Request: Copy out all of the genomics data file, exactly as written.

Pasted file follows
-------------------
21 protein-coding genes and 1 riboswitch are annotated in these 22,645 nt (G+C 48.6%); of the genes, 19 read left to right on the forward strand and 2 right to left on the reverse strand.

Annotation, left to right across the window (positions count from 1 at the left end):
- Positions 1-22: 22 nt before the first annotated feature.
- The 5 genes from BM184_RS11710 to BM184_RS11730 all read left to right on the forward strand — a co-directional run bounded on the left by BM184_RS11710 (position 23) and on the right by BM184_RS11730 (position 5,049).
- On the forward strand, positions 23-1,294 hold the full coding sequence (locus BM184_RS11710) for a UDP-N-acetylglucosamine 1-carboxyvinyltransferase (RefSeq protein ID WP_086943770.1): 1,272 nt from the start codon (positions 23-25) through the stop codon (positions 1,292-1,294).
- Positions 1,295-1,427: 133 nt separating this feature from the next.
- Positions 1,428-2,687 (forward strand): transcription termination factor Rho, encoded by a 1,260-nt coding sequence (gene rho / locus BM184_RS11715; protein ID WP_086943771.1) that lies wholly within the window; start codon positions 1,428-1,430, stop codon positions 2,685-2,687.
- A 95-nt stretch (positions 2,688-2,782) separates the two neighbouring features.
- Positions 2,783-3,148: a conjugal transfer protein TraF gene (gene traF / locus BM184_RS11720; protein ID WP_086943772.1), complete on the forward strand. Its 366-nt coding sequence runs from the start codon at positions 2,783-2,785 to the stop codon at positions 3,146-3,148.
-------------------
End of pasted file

21 protein-coding genes and 1 riboswitch are annotated in these 22,645 nt (G+C 48.6%); of the genes, 19 read left to right on the forward strand and 2 right to left on the reverse strand.

Annotation, left to right across the window (positions count from 1 at the left end):
- Positions 1-22: 22 nt before the first annotated feature.
- The 5 genes from BM184_RS11710 to BM184_RS11730 all read left to right on the forward strand — a co-directional run bounded on the left by BM184_RS11710 (position 23) and on the right by BM184_RS11730 (position 5,049).
- On the forward strand, positions 23-1,294 hold the full coding sequence (locus BM184_RS11710) for a UDP-N-acetylglucosamine 1-carboxyvinyltransferase (RefSeq protein ID WP_086943770.1): 1,272 nt from the start codon (positions 23-25) through the stop codon (positions 1,292-1,294).
- Positions 1,295-1,427: 133 nt separating this feature from the next.
- Positions 1,428-2,687 (forward strand): transcription termination factor Rho, encoded by a 1,260-nt coding sequence (gene rho / locus BM184_RS11715; protein ID WP_086943771.1) that lies wholly within the window; start codon positions 1,428-1,430, stop codon positions 2,685-2,687.
- A 95-nt stretch (positions 2,688-2,782) separates the two neighbouring features.
- Positions 2,783-3,148: a conjugal transfer protein TraF gene (gene traF / locus BM184_RS11720; protein ID WP_086943772.1), complete on the forward strand. Its 366-nt coding sequence runs from the start codon at positions 2,783-2,785 to the stop codon at positions 3,146-3,148.